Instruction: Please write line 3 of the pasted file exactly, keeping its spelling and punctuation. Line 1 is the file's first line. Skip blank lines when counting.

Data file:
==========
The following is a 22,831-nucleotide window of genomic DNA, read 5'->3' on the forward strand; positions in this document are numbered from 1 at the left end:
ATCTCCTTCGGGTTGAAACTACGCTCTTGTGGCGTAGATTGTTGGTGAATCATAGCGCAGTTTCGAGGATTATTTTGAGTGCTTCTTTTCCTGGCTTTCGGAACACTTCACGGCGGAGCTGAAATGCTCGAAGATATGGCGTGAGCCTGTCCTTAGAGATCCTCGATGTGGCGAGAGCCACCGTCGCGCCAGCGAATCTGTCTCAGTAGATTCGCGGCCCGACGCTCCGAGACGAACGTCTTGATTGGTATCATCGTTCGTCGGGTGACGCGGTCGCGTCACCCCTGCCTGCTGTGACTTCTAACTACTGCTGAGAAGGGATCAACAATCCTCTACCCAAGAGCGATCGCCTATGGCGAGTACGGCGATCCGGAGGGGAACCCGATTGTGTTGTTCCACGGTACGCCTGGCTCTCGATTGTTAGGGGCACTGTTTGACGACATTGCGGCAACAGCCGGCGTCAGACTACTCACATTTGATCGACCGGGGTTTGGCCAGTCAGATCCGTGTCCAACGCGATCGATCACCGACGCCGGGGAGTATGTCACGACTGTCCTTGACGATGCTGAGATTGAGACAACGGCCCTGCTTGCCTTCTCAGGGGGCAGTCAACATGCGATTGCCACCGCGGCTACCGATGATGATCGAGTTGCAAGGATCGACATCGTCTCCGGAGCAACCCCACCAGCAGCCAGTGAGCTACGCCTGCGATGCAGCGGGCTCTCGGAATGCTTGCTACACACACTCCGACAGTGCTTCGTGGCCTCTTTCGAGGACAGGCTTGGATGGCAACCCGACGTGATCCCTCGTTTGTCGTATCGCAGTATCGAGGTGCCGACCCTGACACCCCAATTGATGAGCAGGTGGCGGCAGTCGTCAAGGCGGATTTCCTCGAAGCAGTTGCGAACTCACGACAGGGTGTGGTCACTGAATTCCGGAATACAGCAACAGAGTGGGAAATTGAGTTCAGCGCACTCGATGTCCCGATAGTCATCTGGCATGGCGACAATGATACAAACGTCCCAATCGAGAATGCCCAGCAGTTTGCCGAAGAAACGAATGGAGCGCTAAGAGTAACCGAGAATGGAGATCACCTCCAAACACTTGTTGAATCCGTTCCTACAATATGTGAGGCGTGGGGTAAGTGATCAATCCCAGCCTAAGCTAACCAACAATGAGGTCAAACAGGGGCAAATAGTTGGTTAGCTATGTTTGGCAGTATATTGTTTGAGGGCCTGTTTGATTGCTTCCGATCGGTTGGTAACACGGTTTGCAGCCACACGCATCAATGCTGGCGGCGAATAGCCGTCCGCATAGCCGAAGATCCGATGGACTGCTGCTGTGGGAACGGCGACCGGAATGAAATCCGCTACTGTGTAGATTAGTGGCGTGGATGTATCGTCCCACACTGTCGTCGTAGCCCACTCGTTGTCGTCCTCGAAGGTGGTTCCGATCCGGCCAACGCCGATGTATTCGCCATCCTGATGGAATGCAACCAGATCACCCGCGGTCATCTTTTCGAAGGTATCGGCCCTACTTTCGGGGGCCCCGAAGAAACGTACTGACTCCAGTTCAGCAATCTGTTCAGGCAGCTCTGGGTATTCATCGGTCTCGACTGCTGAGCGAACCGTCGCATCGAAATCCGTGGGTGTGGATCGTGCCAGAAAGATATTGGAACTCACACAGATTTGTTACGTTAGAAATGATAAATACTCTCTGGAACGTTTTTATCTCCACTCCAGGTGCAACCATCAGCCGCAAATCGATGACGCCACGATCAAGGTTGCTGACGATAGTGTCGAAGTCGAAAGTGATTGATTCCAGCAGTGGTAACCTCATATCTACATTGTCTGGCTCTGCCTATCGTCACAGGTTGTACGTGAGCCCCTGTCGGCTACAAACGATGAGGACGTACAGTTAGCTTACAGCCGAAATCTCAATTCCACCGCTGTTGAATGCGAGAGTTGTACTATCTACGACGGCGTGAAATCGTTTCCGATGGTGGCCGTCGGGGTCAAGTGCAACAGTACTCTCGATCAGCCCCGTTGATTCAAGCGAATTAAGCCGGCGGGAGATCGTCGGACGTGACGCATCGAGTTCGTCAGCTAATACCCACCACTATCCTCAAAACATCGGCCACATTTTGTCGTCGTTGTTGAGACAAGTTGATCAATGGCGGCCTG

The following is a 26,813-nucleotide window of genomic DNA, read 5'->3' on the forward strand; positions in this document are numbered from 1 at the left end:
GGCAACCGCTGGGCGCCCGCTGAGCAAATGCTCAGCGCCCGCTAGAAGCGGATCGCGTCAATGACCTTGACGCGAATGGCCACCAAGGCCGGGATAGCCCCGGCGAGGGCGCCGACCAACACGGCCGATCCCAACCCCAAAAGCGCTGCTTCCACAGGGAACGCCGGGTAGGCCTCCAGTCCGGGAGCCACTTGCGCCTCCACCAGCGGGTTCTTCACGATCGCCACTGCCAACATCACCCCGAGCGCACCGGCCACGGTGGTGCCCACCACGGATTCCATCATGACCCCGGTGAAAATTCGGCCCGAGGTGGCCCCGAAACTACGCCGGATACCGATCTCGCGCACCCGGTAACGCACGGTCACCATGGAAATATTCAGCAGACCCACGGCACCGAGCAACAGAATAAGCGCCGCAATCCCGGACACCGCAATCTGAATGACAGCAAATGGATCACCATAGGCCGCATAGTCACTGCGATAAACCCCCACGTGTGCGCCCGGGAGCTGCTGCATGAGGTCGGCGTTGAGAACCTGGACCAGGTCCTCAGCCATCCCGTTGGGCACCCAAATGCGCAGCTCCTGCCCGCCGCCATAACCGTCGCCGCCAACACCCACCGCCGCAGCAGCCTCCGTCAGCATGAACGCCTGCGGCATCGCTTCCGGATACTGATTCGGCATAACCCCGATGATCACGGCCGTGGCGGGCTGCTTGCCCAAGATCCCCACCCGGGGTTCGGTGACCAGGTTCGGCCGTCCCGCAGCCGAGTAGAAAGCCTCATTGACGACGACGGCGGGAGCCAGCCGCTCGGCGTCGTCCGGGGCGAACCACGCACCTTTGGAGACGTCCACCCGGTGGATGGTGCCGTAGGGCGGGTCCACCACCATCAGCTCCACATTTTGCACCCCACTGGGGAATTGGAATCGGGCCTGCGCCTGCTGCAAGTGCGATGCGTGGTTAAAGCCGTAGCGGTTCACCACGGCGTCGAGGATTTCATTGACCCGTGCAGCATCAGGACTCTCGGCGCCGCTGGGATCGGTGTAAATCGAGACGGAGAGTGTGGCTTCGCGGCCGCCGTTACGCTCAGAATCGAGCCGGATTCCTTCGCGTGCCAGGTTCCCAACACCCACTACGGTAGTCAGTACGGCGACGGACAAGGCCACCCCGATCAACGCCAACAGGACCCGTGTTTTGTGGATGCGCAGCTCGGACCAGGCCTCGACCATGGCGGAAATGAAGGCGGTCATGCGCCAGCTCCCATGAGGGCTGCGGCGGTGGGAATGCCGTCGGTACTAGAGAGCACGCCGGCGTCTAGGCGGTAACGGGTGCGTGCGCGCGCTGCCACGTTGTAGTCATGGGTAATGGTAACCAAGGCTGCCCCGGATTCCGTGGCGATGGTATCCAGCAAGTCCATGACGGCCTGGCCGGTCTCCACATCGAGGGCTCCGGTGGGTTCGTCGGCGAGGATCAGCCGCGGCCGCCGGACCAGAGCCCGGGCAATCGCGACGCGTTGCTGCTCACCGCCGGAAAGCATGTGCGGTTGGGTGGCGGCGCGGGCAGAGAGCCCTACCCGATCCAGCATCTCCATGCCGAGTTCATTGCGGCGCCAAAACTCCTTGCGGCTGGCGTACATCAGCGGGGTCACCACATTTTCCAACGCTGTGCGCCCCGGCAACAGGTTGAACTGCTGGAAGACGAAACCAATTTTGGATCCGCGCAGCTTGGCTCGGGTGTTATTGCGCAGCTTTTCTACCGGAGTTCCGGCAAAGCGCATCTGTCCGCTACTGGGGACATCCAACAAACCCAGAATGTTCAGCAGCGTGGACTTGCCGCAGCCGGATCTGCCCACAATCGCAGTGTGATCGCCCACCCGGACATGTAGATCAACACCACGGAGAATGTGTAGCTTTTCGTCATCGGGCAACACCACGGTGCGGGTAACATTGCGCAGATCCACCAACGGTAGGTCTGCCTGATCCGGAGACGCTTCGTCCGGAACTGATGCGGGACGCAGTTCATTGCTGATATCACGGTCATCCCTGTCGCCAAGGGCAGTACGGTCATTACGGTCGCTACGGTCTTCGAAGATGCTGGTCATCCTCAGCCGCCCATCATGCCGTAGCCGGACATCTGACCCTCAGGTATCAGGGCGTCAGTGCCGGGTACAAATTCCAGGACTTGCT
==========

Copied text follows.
The following is a 26,813-nucleotide window of genomic DNA, read 5'->3' on the forward strand; positions in this document are numbered from 1 at the left end: